How to Repair Broken Garmin Watchband Pin Supports
This post outlines how to repair broken Garmin watchband pin supports, also known as “strap lugs” or “ears.”
Judging by this thread, there are many other people who have experienced this problem with Garmin watches, including at least these models:
- Garmin 245
- Garmin 645
- Garmin 645 Music (the one I have)
- Garmin Vivoactive 3 Music
- Garmin Vivoactive HR
In my case, the watch was perfect for about 18 months before one of the plastic ears broke. Then, in the next few months, two more broke. I am waiting for the fourth one to break.
For several other people, the pin supports broke after 15-18 months too—perhaps aging of the plastic caused it to become brittle. Each time the plastic broke, not very much force was applied to the watch band to pull it out of the watch casing along with a metal pin collar insert.
The first time it broke, I was merely doing the push-ups. I did have the watch band a bit tight, and the expansion of my wrist caused the strap lug to break.
Below are three practical solutions.
Solution #1: Contact Garmin to Replace the Watch
One thing about Garmin—a great American company based in Olathe, Kansas—is that their customer support is superb and they stand by their products, often even when they are long out of warranty. I say this based off my experiences with Garmin in the late naughts when the company’s bulky, early generation GPS watches would frequently “brick,” and people’s experiences in the thread I alluded to earlier.
In that thread, people reported Garmin was replacing the broken watches with refurbished ones. Garmin must recognize that this is a common and unacceptable problem with the Forerunner 645, because they even have an online tool for exchanging a broken one with a damaged watch casing.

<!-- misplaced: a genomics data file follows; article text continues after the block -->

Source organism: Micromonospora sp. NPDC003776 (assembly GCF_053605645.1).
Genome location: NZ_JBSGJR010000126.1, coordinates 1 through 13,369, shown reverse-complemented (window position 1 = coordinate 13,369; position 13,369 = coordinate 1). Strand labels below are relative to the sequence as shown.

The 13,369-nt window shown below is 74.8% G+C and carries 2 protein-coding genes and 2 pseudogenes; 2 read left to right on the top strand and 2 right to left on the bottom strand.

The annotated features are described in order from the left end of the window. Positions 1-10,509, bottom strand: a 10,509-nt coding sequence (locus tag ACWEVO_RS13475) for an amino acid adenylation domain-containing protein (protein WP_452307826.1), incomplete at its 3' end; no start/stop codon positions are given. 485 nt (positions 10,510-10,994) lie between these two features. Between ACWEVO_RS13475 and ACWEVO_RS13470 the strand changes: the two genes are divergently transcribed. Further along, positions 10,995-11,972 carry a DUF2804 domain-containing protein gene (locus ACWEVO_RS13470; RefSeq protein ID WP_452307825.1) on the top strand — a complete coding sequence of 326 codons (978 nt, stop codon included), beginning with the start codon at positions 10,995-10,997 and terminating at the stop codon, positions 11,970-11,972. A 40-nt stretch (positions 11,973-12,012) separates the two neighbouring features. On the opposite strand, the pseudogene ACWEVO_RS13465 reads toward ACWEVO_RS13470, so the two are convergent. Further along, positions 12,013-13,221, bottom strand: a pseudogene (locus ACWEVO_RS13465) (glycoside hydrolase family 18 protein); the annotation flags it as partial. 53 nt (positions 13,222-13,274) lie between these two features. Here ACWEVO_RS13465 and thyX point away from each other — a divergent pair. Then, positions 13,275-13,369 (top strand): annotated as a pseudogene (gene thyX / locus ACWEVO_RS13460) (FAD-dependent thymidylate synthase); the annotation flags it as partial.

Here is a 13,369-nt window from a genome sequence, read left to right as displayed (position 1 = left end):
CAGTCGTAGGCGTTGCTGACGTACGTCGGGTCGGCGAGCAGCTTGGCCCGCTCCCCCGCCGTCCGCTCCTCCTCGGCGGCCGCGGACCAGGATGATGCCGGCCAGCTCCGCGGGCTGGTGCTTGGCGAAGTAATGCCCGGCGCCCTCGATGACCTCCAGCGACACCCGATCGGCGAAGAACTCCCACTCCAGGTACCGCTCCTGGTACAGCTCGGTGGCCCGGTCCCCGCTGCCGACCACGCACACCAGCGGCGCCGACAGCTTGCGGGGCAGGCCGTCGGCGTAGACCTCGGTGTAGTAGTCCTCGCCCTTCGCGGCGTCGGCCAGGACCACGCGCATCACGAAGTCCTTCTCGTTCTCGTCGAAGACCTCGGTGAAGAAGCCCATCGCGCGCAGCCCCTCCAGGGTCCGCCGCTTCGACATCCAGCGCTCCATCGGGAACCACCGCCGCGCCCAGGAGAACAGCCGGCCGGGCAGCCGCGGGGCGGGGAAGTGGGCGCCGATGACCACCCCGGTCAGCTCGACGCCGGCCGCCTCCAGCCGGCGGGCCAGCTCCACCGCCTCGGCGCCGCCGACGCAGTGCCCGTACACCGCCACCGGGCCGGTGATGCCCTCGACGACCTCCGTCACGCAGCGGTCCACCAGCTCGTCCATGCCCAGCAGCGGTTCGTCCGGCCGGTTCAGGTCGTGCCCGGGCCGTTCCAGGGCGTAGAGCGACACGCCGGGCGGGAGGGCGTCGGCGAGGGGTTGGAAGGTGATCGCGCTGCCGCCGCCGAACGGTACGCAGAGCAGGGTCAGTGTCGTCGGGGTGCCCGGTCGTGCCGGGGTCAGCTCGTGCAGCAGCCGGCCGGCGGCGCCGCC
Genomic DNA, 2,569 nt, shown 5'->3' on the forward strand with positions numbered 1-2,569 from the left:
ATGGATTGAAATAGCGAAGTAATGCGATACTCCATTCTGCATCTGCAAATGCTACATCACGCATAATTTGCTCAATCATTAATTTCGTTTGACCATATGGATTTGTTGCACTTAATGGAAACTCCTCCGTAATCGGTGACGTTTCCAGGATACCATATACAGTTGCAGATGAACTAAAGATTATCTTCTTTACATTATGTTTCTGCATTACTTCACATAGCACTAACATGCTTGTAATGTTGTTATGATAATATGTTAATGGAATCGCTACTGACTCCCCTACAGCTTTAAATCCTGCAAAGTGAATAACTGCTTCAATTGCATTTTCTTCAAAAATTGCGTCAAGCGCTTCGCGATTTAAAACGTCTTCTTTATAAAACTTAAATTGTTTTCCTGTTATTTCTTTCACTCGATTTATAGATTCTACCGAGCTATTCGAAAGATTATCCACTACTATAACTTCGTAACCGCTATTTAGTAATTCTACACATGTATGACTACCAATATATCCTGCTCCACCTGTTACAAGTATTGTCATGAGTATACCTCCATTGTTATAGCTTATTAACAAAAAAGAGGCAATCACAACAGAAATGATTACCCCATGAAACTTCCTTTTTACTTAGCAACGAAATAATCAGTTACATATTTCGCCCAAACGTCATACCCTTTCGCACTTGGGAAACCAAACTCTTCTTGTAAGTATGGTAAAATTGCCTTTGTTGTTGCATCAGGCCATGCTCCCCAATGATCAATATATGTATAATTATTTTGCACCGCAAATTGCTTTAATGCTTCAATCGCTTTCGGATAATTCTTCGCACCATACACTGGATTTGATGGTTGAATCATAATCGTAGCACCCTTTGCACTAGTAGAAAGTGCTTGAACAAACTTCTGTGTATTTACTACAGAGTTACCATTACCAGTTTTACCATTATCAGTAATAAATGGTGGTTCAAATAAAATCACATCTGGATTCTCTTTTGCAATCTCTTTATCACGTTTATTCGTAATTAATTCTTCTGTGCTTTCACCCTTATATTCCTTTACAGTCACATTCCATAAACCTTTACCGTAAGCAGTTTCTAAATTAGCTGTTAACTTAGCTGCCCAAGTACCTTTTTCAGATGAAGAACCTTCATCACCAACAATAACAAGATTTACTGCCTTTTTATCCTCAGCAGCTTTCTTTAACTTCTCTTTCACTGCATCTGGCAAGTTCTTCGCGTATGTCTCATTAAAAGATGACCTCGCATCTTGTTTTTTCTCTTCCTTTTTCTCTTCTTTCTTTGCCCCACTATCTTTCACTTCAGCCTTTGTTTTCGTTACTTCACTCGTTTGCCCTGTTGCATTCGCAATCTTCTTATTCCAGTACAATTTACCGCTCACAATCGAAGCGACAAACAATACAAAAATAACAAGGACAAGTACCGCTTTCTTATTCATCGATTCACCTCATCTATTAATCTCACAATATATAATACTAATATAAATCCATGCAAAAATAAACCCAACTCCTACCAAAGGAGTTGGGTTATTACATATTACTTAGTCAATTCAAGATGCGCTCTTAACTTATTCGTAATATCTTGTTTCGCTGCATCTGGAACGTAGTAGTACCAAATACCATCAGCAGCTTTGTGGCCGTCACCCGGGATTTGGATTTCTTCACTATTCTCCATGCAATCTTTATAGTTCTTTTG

However, it makes sense that the refurbished watches will eventually break too. Indeed, many people have experienced just that.
When my watch first broke I didn’t search the internet and realize that Garmin was replacing the watches. So instead, I went about repairing it myself. The section and photos below describe and illustrate how I did so. Repairing your watch reduces downtime and electronic waste and may be your only option, short of buying a new watch, if Garmin opts not to replace your broken one.
Solution #2: Repair the Watch with JB Weld
I repaired the watch using JB Weld.
JB Weld is a two-part epoxy that costs around $5. It creates a super strong bond that is grindable and sandable. I’ve used it to repair a cylinder head on an old British roadster, among other things. It is a must-have item to have in your toolbox.
It does take about 24 hours to fully cure (dry). But when it does, it is much stronger than the original plastic used to make the Garmin watch cases.
When the watchband/watch pin “pulls out” of the Garmin watch, it is essential that you don’t lose the pin collar/metal insert that the pin goes into.
But if you lose the collar, I have a solution for that too! I made a new pin collar using the outer cylinder of an extra 1.5-mm outer diameter, 20mm-long watch pin I had lying around. (They are available on eBay for a few dollars.) I used a Dremel cutting wheel to cut the cylinder down to size.
After using JB Weld, I used a black Sharpie pen to color the grey epoxy after it fully dried.
The photos illustrate how I did the repair. The photos are captioned and hopefully are adequate for you to do something similar. (If you are viewing this page on a desktop web browser, click on the photos to display the captions.)
If you need more details on the procedures, feel free to ask any questions using the comment form below.
Solution #3: Use Super Glue
When a third watchband pin support broke, I was in Spain and didn’t have JB Weld with me. However, I did have Super Glue.
Super Glue worked and its advantage was that it was super quick as it dries in minutes. However, using it doesn’t look as good as when I applied, shaped, and colored the JB Weld epoxy. While the Super Glue has held up, I don’t have as much confidence in its strength as I do in JB Weld. Therefore, I view this as a temporary fix.